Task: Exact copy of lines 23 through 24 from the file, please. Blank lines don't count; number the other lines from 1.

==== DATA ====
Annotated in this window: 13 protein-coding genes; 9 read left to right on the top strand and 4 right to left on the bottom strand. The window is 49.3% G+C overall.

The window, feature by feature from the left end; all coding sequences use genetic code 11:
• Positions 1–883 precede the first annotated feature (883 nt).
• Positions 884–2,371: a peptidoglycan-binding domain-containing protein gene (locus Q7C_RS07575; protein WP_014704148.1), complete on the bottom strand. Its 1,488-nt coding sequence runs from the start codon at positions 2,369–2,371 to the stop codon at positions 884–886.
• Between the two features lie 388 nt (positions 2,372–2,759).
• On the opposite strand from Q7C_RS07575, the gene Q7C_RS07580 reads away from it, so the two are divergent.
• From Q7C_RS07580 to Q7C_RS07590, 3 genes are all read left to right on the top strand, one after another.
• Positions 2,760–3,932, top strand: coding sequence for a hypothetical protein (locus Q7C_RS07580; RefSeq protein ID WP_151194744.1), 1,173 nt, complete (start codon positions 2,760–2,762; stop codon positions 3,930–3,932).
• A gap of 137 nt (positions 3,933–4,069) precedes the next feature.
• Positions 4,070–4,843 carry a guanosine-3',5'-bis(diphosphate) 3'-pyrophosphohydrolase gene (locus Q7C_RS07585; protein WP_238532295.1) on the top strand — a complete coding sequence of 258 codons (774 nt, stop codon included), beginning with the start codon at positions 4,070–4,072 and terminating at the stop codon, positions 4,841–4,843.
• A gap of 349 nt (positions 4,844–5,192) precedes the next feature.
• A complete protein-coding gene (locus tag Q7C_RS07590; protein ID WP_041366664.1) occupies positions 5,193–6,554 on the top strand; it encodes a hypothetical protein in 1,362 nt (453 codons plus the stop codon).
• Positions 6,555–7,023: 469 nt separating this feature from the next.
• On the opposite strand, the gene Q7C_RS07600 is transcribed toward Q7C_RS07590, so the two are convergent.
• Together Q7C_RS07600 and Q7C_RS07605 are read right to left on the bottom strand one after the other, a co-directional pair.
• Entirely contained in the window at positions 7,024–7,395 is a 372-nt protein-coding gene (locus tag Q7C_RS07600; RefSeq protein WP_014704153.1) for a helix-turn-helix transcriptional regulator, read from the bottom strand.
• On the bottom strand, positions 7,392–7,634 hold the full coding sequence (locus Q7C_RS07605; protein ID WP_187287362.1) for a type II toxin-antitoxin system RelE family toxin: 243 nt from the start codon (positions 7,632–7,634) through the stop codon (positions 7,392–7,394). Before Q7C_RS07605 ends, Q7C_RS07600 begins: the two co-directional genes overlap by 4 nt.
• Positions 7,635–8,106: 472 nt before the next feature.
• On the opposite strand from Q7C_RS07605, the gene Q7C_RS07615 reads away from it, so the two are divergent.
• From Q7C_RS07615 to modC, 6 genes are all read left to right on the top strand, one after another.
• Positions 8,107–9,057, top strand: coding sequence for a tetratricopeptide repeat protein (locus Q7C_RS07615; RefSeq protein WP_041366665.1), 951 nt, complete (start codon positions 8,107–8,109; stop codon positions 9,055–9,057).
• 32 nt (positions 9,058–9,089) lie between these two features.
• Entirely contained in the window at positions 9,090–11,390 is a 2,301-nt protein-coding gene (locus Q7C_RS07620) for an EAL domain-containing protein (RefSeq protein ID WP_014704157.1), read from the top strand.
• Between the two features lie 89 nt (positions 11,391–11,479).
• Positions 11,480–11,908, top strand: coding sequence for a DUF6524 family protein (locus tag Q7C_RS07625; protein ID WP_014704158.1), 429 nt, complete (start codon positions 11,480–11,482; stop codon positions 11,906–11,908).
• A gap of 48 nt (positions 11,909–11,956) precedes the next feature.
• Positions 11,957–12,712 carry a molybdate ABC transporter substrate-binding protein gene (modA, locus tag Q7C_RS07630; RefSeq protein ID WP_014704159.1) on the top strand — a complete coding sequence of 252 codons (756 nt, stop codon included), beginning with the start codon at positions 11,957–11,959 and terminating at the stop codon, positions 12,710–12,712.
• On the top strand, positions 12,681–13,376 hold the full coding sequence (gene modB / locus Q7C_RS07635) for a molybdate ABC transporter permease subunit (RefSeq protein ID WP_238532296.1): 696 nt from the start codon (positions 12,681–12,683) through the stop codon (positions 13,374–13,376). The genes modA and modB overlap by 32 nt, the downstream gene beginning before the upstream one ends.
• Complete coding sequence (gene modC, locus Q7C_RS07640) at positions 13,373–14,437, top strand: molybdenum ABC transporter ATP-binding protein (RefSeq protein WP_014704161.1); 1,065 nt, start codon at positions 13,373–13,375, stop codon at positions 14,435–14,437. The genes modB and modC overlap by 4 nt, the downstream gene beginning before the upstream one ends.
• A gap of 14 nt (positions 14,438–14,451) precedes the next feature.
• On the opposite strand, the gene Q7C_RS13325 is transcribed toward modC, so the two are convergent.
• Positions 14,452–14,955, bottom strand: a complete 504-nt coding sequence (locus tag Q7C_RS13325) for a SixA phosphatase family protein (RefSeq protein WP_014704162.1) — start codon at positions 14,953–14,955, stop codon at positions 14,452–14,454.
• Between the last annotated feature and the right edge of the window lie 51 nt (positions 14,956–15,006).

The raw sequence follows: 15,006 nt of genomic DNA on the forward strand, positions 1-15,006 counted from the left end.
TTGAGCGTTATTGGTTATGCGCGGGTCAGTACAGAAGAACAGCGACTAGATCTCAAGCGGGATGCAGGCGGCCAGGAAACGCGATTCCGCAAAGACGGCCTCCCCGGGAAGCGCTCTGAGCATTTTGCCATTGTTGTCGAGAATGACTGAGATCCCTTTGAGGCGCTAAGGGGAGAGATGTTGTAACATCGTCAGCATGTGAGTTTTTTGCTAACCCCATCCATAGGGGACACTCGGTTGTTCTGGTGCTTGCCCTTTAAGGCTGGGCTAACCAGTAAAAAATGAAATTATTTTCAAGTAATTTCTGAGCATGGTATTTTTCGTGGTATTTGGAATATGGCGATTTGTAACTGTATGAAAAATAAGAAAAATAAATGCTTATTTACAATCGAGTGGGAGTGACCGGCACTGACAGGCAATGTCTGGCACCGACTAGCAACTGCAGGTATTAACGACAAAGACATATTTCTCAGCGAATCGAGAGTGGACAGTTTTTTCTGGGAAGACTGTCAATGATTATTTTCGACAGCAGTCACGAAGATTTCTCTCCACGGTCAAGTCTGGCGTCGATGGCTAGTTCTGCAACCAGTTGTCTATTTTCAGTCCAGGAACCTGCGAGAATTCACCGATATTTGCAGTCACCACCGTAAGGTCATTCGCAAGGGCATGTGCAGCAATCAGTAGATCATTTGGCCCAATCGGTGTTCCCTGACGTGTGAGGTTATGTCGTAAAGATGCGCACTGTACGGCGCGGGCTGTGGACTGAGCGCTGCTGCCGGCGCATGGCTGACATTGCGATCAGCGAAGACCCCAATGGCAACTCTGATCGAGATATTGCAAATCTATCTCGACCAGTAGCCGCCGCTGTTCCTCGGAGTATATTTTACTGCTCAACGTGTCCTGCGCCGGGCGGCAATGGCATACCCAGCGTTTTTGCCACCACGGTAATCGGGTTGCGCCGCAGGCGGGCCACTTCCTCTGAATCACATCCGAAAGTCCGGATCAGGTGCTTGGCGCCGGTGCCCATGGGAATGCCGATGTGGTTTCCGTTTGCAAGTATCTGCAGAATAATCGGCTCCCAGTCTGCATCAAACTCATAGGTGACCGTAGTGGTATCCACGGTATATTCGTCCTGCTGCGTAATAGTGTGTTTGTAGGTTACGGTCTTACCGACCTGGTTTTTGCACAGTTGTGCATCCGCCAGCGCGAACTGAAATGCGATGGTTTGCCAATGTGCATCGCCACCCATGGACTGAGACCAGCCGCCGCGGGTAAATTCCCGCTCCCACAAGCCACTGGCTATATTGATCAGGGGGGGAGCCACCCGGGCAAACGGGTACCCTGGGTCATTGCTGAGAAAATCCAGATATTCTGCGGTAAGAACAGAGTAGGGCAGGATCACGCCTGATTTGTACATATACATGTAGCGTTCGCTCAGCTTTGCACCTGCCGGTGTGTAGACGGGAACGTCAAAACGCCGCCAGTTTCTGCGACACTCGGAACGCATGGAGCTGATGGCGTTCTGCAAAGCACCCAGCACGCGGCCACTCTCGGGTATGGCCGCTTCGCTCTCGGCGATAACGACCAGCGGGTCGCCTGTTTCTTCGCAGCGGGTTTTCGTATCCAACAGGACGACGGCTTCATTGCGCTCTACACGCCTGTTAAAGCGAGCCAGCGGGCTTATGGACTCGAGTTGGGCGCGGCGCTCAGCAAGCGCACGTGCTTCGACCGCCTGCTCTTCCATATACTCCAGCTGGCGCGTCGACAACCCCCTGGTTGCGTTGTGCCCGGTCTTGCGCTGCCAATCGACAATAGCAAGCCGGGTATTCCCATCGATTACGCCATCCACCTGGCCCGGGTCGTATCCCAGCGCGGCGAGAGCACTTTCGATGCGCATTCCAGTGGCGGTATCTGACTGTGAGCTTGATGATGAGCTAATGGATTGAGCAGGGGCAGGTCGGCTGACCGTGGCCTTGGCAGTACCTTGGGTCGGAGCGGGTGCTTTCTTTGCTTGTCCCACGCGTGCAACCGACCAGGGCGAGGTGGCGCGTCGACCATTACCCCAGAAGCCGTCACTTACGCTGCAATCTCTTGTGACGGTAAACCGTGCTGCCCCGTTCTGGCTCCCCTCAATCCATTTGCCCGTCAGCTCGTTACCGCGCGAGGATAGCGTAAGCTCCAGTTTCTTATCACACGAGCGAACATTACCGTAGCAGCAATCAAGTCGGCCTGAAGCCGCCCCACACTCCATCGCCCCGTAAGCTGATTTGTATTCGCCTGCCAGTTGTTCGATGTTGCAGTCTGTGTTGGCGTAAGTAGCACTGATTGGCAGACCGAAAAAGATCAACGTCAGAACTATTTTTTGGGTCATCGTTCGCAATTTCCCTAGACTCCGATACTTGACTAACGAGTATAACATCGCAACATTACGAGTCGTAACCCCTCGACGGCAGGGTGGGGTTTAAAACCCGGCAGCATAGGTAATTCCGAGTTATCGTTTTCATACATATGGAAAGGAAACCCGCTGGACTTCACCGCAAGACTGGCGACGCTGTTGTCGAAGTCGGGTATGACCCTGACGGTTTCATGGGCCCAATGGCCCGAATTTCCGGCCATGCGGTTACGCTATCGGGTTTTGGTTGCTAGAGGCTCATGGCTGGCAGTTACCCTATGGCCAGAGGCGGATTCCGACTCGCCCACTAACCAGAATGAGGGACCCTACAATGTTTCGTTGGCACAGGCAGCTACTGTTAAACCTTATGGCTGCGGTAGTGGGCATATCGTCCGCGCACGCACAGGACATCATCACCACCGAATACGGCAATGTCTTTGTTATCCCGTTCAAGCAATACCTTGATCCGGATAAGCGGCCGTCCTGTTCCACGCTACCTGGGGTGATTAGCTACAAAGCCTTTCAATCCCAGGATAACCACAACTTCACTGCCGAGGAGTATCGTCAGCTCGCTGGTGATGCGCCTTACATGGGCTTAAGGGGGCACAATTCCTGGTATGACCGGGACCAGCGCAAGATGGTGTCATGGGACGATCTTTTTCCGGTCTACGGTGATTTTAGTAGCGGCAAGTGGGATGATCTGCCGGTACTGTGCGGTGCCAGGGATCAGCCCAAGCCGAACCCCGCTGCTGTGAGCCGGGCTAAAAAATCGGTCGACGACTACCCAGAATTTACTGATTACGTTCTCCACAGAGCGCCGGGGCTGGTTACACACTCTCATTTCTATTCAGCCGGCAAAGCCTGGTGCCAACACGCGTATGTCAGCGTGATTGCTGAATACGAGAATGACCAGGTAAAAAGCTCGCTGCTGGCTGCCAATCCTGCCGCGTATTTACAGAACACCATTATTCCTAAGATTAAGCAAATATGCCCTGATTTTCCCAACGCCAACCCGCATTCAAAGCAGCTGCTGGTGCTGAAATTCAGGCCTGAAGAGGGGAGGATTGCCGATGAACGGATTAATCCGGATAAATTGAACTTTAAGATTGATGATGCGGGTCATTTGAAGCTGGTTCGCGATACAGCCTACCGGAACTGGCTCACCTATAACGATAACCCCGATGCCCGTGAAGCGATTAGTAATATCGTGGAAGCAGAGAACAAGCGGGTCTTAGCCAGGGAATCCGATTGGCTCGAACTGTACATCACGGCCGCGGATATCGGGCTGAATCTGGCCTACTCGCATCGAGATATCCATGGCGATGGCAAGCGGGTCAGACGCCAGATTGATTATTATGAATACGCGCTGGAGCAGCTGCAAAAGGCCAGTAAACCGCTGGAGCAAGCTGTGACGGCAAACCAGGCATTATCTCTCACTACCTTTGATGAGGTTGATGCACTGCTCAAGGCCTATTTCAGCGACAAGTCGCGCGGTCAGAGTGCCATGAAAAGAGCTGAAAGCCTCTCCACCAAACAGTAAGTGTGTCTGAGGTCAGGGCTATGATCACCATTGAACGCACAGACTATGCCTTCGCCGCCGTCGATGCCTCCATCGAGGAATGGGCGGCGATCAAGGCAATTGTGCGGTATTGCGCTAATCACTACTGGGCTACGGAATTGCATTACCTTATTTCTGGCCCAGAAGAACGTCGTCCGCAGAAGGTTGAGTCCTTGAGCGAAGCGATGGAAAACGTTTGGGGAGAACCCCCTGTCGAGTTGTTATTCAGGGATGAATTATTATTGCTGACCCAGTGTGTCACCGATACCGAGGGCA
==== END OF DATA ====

• Entirely contained in the window at positions 9,090–11,390 is a 2,301-nt protein-coding gene (locus Q7C_RS07620) for an EAL domain-containing protein (RefSeq protein ID WP_014704157.1), read from the top strand.
• Between the two features lie 89 nt (positions 11,391–11,479).